That is a brief history of the evolution of character building in film. The topic is so much more complex and developed. I recommend those interested do further reading. Continuing my own research, however, I was able to distinguish four different times of villain.
This may surprise you, but not all bad guys and gals in films are created the same. For example, while Walter White and The Shark from Jaws are both the villains that is where the similarities end. The characters are created and developed very differently and therefore are perceived by viewers differently. You see each has its own motivations which alter how we view them. On one side we have a high-school chemistry teacher who makes meth to support his family through the treatment of his cancer and on the other, we have a giant shark who is just a terrible swimming companion.
I bring up these two characters as they are both perfect examples of the first two types of villain.
Walter White, with his hard done by life, is a prime example of a Back-Story Villain. As an audience we see White struggle to tackle his cancer diagnosis and become overwhelmed by debt and eventually turn to making meth to support his family. We see this downward spiral and rise as an evil crime lord but think “oh but he has cancer so it is kind of okay, right?”. Technically it is not okay but we give him a pass because the creator of the show spelt time educating the audience on why White has become this evil genius.
In contradiction to White’s backstory and our understanding of him, The Shark from Jaws is just the worst. We don’t know anything about this monstrous creature or why it has taken to eating swimmers. This lack of understanding forces the audience to just dislike the Shark. That is the creator’s point, he has made the Shark a Bad Guy. Plain and simple, there is nothing to like or agree with about the shark. We don’t learn some complex sad backstory where the swimmers of Amity Island said mean things to the Shark as a baby which is why it is now eating them. Our role as the audience is simply to hate the overgrown fish.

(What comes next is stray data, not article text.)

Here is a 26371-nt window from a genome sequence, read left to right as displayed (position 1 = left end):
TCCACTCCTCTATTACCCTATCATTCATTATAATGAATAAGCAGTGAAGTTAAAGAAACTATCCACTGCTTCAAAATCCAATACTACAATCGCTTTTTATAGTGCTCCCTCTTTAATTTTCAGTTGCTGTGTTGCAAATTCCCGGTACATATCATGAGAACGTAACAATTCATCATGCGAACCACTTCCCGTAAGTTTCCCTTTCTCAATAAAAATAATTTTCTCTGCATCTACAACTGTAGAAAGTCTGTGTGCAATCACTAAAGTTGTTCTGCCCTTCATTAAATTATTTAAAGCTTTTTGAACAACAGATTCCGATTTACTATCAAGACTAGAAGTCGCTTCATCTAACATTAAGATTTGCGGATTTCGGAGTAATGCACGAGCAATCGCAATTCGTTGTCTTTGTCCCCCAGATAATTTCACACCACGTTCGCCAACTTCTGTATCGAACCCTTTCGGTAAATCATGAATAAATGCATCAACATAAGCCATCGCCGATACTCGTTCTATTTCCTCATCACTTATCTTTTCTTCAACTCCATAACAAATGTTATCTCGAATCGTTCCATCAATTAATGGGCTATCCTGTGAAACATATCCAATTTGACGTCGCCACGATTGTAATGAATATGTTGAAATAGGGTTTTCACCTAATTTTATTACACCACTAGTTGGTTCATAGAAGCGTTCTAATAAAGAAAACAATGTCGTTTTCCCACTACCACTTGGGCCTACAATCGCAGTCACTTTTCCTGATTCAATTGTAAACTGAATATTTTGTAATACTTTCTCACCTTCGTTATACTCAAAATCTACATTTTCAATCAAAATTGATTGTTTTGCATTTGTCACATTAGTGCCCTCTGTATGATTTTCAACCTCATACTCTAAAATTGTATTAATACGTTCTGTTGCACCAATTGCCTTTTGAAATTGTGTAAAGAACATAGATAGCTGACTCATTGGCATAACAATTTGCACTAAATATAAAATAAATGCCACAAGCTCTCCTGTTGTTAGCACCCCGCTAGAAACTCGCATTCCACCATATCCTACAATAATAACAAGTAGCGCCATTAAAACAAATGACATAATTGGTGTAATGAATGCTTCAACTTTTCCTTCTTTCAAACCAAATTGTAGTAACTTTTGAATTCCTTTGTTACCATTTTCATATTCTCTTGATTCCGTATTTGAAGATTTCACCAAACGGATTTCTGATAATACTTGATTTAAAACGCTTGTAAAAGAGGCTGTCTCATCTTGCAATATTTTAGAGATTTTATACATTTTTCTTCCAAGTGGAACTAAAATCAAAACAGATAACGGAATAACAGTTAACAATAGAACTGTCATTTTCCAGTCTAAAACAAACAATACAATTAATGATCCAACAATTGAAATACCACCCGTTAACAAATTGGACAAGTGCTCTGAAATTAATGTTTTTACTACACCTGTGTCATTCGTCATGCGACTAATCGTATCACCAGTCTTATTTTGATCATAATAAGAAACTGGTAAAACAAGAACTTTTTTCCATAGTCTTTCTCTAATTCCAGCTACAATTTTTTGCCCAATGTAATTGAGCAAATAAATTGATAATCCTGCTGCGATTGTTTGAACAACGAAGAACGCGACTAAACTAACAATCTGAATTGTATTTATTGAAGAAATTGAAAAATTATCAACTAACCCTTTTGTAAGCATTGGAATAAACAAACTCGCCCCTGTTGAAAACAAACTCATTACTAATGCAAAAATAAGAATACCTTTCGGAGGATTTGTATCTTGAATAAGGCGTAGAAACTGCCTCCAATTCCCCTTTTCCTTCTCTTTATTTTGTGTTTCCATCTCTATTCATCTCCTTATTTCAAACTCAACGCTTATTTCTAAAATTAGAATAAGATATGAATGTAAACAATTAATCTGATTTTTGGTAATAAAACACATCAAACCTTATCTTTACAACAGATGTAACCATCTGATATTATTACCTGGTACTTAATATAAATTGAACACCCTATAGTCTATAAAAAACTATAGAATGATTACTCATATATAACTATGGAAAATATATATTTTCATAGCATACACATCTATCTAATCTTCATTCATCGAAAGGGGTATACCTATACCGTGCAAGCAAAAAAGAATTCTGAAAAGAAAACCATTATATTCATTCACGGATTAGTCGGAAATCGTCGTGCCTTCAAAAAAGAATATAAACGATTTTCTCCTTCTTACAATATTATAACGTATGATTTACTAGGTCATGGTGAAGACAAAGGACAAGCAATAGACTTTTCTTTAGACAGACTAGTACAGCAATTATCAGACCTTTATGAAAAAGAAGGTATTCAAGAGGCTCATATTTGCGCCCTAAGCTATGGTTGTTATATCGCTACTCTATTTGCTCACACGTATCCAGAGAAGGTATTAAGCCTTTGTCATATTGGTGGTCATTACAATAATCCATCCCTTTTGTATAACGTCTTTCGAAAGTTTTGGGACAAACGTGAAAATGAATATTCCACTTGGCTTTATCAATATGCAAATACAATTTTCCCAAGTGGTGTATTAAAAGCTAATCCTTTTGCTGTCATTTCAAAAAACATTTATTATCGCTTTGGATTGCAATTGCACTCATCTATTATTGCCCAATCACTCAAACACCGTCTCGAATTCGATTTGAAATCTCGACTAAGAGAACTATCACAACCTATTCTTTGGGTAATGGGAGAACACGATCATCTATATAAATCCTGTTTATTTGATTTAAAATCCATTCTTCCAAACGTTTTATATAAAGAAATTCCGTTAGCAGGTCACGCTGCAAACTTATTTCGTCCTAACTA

The last two types of villains are more complex. Let’s take Snape from Harry Potter as an example for the first. Severus Snape’s role in the Harry Potter series is to act as an opposing force to the protagonist. The protagonist here is Harry Potter. We can define Snape’s character as being The Antagonist. Snape exists to slow or hinder Harry along the way and we as an audience begin to enjoy or understand why he is such a nuisance to poor Harry.
Finally, the type of villain that I personally enjoy the most, The Influence Character. A superb example of this is the Joker from Batman. The Joker provides an opposite moral outlook to our hero. He acts as the opposing force to all of Batman’s good deeds. While Batman wants to see Gotham saved and safe, the Joker wants to “watch the world burn”. This opposite moral compass is a thrill to watch and when done correctly can combine all the variations of villain into one.